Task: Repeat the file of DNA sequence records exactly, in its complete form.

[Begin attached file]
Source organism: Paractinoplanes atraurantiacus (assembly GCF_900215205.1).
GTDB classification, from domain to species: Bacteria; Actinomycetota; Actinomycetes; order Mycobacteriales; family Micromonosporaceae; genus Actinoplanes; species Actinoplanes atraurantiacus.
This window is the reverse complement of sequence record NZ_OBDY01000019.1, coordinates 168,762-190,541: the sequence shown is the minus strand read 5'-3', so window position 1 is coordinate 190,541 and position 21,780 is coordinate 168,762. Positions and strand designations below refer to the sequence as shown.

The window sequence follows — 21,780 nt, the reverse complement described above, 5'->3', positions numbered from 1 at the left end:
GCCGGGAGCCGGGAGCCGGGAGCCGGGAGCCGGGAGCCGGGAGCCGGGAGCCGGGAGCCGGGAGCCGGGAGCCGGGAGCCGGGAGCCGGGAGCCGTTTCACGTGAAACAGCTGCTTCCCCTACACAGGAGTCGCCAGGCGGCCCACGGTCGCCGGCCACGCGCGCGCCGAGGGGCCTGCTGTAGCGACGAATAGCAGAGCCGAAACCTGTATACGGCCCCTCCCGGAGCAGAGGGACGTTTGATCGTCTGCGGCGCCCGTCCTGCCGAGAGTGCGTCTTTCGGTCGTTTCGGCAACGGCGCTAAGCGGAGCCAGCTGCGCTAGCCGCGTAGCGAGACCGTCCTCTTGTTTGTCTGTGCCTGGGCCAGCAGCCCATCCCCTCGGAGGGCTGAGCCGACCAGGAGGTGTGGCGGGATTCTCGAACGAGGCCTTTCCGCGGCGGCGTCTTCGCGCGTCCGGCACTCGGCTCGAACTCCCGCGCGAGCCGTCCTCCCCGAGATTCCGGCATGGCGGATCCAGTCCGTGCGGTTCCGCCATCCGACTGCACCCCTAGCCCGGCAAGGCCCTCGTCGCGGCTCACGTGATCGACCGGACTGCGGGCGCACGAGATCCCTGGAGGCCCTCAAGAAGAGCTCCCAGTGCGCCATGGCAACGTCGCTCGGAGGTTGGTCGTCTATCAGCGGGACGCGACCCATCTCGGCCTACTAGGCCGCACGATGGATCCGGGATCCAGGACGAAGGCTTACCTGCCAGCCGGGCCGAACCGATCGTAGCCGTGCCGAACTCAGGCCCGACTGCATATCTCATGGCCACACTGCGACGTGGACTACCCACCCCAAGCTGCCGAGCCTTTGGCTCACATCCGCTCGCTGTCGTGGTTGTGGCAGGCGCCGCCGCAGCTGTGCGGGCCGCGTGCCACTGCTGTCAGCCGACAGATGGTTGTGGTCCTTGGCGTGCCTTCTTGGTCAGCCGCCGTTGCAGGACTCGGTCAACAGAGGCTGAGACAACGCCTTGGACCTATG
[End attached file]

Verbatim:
Source organism: Paractinoplanes atraurantiacus (assembly GCF_900215205.1).
GTDB classification, from domain to species: Bacteria; Actinomycetota; Actinomycetes; order Mycobacteriales; family Micromonosporaceae; genus Actinoplanes; species Actinoplanes atraurantiacus.
This window is the reverse complement of sequence record NZ_OBDY01000019.1, coordinates 168,762-190,541: the sequence shown is the minus strand read 5'-3', so window position 1 is coordinate 190,541 and position 21,780 is coordinate 168,762. Positions and strand designations below refer to the sequence as shown.

The window sequence follows — 21,780 nt, the reverse complement described above, 5'->3', positions numbered from 1 at the left end:
GCCGGGAGCCGGGAGCCGGGAGCCGGGAGCCGGGAGCCGGGAGCCGGGAGCCGGGAGCCGGGAGCCGGGAGCCGGGAGCCGGGAGCCGGGAGCCGTTTCACGTGAAACAGCTGCTTCCCCTACACAGGAGTCGCCAGGCGGCCCACGGTCGCCGGCCACGCGCGCGCCGAGGGGCCTGCTGTAGCGACGAATAGCAGAGCCGAAACCTGTATACGGCCCCTCCCGGAGCAGAGGGACGTTTGATCGTCTGCGGCGCCCGTCCTGCCGAGAGTGCGTCTTTCGGTCGTTTCGGCAACGGCGCTAAGCGGAGCCAGCTGCGCTAGCCGCGTAGCGAGACCGTCCTCTTGTTTGTCTGTGCCTGGGCCAGCAGCCCATCCCCTCGGAGGGCTGAGCCGACCAGGAGGTGTGGCGGGATTCTCGAACGAGGCCTTTCCGCGGCGGCGTCTTCGCGCGTCCGGCACTCGGCTCGAACTCCCGCGCGAGCCGTCCTCCCCGAGATTCCGGCATGGCGGATCCAGTCCGTGCGGTTCCGCCATCCGACTGCACCCCTAGCCCGGCAAGGCCCTCGTCGCGGCTCACGTGATCGACCGGACTGCGGGCGCACGAGATCCCTGGAGGCCCTCAAGAAGAGCTCCCAGTGCGCCATGGCAACGTCGCTCGGAGGTTGGTCGTCTATCAGCGGGACGCGACCCATCTCGGCCTACTAGGCCGCACGATGGATCCGGGATCCAGGACGAAGGCTTACCTGCCAGCCGGGCCGAACCGATCGTAGCCGTGCCGAACTCAGGCCCGACTGCATATCTCATGGCCACACTGCGACGTGGACTACCCACCCCAAGCTGCCGAGCCTTTGGCTCACATCCGCTCGCTGTCGTGGTTGTGGCAGGCGCCGCCGCAGCTGTGCGGGCCGCGTGCCACTGCTGTCAGCCGACAGATGGTTGTGGTCCTTGGCGTGCCTTCTTGGTCAGCCGCCGTTGCAGGACTCGGTCAACAGAGGCTGAGACAACGCCTTGGACCTATG